Real Business Fixed Investment Growth: Actual vs. Accelerator Model

4. Ten years after the first signs of decline in the U.S. housing market, housing activity and investment have gradually recovered, with room for future expansion. Recovery in the housing sector has been supported by strong job growth, rising real wages, and low mortgage rates, with growth in real residential investment outpacing overall real GDP growth over the course of the recovery from the Great Recession. Even with the solid growth in recent years, there is room for further expansion in residential construction. As the chart below shows, housing starts remain well below the level needed to keep pace with population growth, household formation, and typical rates of housing stock replacement. CEA analysis suggests that excess housing supply from overbuilding during the 2000s has been more than offset by underbuilding in recent years. Low household formation, particularly among young adults, may be playing a role in reducing demand for housing. On the supply side, local barriers to housing development in high-demand areas may also be one factor holding back new residential construction. Still, residential investment has further room to grow in future quarters, presenting upside potential for domestic demand in the near-to-medium term. 

Housing Starts vs. Steady-State Housing Demand

5. Trends in real State and local government purchases have differed sharply from prior business cycles, with meaningful contractions amid budgetary cuts. Although in a typical recovery State and local spending tends to grow quickly and at a similar pace as in the pre-recession period, State and local spending contracted sharply in the current business cycle and, after seven years, has still not rebounded to its pre-crisis levels. During the four quarters of 2010, State and local purchases subtracted 0.5 percentage point from GDP growth and then subtracted about another 0.3 percentage point in both 2011 and 2012. Spending in this sector stabilized in 2013, added modestly to GDP growth during the four quarters of 2014 and 2015, and had a negligible impact on GDP during the first three quarters of 2016. Real State and local government purchases, as well as State and local government employment, remain below their respective pre-crisis levels. If State and local government purchases had increased at the average rate of expansions excluding the current cycle (as shown in the chart below), real GDP growth would have been approximately 0.4 percentage point faster per year on average in the current recovery. Due in part to contractions in State and local government spending, total real government purchases are below their level at the business cycle peak in 2007; in other words, all of the growth in real GDP in the current business cycle is attributable to the private sector.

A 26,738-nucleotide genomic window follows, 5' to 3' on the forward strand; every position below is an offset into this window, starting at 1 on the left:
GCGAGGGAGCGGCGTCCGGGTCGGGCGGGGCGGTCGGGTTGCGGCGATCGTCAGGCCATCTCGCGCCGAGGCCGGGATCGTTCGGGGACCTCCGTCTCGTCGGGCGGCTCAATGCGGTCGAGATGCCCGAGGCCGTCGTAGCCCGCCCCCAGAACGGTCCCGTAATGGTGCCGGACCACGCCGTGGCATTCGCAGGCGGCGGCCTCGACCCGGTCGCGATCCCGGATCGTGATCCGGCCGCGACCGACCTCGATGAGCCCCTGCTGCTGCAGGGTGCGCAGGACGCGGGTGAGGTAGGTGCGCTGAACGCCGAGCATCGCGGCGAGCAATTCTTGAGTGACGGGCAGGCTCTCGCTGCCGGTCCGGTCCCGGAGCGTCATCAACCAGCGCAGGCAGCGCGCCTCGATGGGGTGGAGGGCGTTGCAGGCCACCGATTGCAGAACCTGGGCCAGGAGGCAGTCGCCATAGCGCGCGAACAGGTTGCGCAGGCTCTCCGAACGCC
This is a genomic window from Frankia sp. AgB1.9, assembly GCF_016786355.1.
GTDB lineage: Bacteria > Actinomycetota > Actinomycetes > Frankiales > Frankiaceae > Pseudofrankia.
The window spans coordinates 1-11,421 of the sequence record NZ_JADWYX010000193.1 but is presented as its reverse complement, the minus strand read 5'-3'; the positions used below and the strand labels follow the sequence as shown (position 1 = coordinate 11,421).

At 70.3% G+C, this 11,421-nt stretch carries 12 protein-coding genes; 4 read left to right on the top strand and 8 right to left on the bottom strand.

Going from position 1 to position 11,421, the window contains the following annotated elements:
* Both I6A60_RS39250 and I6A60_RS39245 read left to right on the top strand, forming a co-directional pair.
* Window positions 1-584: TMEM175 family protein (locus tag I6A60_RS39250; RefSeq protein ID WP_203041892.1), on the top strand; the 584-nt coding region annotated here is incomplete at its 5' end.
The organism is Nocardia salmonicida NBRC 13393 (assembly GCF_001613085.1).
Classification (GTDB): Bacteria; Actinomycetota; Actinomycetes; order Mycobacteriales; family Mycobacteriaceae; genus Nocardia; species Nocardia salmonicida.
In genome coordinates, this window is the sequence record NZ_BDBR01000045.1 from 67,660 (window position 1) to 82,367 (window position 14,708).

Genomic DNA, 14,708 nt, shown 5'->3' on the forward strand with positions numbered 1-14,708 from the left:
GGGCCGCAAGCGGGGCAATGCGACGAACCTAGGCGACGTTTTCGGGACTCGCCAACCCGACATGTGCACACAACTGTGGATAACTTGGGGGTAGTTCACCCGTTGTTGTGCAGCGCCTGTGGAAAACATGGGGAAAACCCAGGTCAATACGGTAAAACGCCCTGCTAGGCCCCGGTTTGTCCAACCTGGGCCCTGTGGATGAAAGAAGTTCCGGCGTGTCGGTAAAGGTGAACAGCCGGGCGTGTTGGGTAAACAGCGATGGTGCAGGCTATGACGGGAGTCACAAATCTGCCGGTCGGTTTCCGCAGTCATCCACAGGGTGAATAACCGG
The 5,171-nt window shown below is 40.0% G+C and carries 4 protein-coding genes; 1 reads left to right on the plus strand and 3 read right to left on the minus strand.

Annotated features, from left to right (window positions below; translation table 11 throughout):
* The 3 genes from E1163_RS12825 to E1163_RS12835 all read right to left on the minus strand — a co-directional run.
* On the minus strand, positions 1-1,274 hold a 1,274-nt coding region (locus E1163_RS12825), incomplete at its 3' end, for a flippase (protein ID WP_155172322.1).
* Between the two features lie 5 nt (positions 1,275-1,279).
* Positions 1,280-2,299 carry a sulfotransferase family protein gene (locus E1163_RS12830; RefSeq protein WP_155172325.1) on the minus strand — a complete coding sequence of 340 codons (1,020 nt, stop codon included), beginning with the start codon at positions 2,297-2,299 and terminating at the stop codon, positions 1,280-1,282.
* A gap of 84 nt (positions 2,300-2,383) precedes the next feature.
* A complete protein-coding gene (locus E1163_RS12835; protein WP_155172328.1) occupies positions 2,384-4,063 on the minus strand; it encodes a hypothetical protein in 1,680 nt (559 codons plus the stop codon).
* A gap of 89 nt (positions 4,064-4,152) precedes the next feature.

Real State and Local Government Purchases During Expansions

6. Growth in U.S. exports closely tracks global demand, with slowing global growth creating key headwinds to U.S. growth in recent years. The volume of U.S. exports to foreign countries is sensitive to foreign GDP growth, and, as shown in the chart below, four-quarter foreign GDP growth—when weighting countries by their relative importance to U.S. trade—explains much of the variance in U.S. export growth. Over the last five years, global growth has consistently underperformed relative to forecasts, and in its October World Economic Outlook, the International Monetary Fund (IMF) revised down its forecast of global growth for the four quarters of 2016. Still, the IMF currently forecasts global growth to pick up in 2017, suggesting less downward pressure on U.S. export growth—and on the manufacturing sector, which tends to be more export-oriented than other industries—from weak foreign demand going forward.

Foreign Real GDP and U.S. Real Export Growth

7. The aging of the U.S. population, a trend that will continue in the coming years, has placed constraints on growth in potential real GDP. The growth of the working-age (15-64) population in the United States has slowed notably in recent decades, putting downward pressure on labor force participation and real GDP growth. The working-age population grew 1.4 percent at an annual rate in the 1960s through the 1980s, but just 0.6 percent during the current business cycle. (The rate of growth of the prime-age [25-54] population has declined even more steeply, and the prime-age population even contracted between 2012 and 2015.) The decline in the growth rate of the working-age population is expected to continue through 2028, suggesting continued demographic headwinds to overall growth for at least the next decade. As noted in Chapter 2 of the 2017 Economic Report of the President, research has found that demographic shifts towards an older workforce may have also reduced productivity growth in recent years, though projections of the composition of the labor force suggest that the drag on productivity from demographics may soon abate. Still, slowing productivity growth remains a key structural challenge that the United States shares with all other major advanced economies.

Growth Rate of U.S. Working-Age (15-64) Population

As the Administration stresses every quarter, GDP figures can be volatile and are subject to substantial revision. Therefore, it is important not to read too much into any single report, and it is informative to consider each report in the context of other data as they become available.